Annie O’Brien’s obstetrician knew there was a golden hour to administer antibiotics for sepsis, but it took even longer for the expectant mother to get the drugs she needed.
The 37-year-old died of multiple organ failure caused by the infection hours after delivering her stillborn baby and less than 24 hours after falling ill in August 2017.
Another obstetrician earlier prescribed rest and paracetamol when she reported symptoms of gastroenteritis, but when her condition did not improve, Ms O’Brien went to private Holmesglen Hospital.
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When her membranes ruptured spontaneously at 18 weeks, she was rushed to St Vincent’s Private Hospital where her own obstetrician, Dr Vicki Nott, was due to meet her.
Dr Nott arrived around 1.30am – more than an hour after Ms O’Brien – and immediately diagnosed with sepsis.
She told an inquest into Ms O’Brien’s death on Thursday that there was a golden hour – a principle that antibiotics should be given within an hour of a diagnosis of sepsis.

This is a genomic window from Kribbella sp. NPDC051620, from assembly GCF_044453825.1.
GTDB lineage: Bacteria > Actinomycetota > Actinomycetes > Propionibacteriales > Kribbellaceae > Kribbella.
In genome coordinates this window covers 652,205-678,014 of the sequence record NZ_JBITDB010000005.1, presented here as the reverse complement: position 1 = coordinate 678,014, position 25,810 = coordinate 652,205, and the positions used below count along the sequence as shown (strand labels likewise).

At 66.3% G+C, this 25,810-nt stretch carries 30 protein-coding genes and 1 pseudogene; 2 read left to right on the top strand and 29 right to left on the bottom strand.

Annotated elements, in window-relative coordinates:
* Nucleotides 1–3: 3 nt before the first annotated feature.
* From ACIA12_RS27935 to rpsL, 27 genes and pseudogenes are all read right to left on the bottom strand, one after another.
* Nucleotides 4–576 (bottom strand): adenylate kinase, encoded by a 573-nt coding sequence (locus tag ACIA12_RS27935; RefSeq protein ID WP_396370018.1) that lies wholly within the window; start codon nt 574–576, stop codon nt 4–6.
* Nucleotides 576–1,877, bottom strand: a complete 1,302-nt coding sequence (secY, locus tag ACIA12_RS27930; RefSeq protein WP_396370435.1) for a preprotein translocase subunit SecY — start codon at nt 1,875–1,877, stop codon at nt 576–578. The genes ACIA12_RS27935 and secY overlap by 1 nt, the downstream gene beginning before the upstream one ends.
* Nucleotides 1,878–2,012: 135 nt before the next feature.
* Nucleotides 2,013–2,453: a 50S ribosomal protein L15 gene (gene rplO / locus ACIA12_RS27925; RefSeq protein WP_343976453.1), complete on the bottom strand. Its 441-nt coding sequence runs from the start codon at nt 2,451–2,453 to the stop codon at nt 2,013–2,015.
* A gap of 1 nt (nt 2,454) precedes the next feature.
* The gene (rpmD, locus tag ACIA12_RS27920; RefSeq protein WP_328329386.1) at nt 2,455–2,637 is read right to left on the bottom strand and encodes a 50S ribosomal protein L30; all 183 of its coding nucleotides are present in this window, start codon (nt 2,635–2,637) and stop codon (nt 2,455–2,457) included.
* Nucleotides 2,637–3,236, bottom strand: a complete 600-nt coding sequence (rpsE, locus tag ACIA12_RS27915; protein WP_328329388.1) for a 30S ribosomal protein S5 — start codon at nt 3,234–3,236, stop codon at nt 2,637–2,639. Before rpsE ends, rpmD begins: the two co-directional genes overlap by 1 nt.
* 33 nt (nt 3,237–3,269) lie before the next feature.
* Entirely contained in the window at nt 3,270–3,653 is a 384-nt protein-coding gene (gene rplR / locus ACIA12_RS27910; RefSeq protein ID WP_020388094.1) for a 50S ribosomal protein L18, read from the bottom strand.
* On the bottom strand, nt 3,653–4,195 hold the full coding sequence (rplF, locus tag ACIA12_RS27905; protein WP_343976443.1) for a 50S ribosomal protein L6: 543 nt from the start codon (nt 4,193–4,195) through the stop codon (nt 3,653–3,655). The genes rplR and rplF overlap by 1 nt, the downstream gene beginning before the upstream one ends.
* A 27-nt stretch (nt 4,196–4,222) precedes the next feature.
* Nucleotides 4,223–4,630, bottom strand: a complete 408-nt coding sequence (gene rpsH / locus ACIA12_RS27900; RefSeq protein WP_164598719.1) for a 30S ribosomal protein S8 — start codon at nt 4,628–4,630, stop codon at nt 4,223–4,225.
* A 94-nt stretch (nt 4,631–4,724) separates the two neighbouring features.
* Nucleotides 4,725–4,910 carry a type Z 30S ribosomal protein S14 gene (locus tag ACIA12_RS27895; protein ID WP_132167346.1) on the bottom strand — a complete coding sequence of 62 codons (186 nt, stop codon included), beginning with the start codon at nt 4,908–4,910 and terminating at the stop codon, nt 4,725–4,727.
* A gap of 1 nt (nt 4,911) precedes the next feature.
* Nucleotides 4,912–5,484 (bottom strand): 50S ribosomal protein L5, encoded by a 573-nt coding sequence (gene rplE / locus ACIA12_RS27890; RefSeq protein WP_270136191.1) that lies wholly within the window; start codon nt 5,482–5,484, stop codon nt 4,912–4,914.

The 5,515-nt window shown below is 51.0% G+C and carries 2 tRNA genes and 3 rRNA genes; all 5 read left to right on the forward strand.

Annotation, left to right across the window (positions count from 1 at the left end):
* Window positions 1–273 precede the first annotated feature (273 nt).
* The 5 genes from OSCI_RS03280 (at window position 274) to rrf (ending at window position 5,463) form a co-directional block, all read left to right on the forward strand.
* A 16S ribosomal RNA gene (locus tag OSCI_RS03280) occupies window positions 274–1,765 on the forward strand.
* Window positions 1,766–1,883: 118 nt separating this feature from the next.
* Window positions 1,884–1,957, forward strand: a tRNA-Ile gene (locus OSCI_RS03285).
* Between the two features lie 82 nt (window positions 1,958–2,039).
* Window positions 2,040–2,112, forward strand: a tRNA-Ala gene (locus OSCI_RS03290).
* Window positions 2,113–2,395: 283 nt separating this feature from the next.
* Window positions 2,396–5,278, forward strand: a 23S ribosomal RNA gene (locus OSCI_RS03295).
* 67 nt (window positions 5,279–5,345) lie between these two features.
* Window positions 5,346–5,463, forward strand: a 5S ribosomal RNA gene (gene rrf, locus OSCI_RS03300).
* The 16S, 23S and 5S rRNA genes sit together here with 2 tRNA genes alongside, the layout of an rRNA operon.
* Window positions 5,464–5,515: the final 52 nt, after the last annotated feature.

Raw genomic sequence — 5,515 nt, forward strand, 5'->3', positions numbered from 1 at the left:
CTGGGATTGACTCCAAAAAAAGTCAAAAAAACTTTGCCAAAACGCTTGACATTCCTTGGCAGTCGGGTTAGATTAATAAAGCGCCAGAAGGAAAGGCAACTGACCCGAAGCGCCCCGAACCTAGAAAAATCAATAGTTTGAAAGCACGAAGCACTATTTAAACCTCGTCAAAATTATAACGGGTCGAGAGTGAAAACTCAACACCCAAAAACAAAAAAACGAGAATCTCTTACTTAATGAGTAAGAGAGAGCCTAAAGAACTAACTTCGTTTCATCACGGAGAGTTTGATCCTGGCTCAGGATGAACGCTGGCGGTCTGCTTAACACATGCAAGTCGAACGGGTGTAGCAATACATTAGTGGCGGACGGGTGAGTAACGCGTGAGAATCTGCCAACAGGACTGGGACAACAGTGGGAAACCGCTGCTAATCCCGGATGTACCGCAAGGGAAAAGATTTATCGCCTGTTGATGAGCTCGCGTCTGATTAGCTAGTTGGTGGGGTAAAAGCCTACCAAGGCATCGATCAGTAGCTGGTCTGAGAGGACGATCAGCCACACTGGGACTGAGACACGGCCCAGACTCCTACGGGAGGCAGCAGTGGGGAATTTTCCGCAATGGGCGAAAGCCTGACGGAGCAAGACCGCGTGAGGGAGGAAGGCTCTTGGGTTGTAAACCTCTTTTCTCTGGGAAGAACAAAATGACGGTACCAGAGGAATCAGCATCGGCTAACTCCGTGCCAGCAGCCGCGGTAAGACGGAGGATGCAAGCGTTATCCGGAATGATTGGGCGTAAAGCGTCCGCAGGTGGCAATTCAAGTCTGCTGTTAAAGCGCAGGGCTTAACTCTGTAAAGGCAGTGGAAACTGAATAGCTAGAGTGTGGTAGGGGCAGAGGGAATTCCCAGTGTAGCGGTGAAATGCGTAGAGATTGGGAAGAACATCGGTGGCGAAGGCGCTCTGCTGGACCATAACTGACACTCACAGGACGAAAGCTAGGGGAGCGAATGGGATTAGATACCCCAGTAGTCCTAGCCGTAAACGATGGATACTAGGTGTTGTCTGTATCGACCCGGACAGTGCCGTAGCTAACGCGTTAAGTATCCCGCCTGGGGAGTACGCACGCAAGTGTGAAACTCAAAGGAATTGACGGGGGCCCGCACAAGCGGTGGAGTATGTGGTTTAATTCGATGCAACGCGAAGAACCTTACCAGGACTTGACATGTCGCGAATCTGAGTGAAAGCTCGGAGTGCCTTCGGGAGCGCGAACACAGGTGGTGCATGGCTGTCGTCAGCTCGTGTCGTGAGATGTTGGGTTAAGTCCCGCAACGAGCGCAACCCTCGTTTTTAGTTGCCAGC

Dr. Nott admitted to prioritizing delivering the baby over giving the antibiotics.
Ms O’Brien did not receive her first dose until 2.46am.
The drugs were then only administered when midwife Raechel Miller, who had been with Ms O’Brien since she arrived at 12.15am, noticed the syringe lying on a bedside table.
She didn’t know who ordered it or who put it there, but immediately asked Dr. Nott whether to give it to her and then administer the dose.
Ms Miller said she asked when Ms O’Brien arrived if she even had to be there because she was so ill.
“We wouldn’t normally have a patient appearing like that on the ward. I wondered in my mind if this was where Annie should be,” she said.
Almost an hour later, Ms Miller found a syringe containing a dose of a second antibiotic that had not been administered.
Ms O’Brien had already been transferred to the theater by then, said Ms Miller who was unaware the drug had even been ordered.
Ms O’Brien’s father, retired GP Brian Moylan, acknowledged the distress the young midwife had experienced caring for his daughter.
Ms Miller has since changed careers.
“Personally, the impact of this event meant that I was unable to continue working as a midwife or nurse, despite my efforts to do so,” she said.
“It was an incredibly traumatic experience.”
In an expert opinion, Professor Mark Umstad said Ms O’Brien had the classic symptoms of sepsis.
“There is an unexpected delay in the timely initiation of antibiotics, both at Holmesglen Private Hospital and upon arrival at St Vincent’s Private Hospital,” he wrote in a submission to the coroner. of State John Cain.
“As Ms O’Brien was clearly septic and ill, I am unable to determine the reason for the delay.”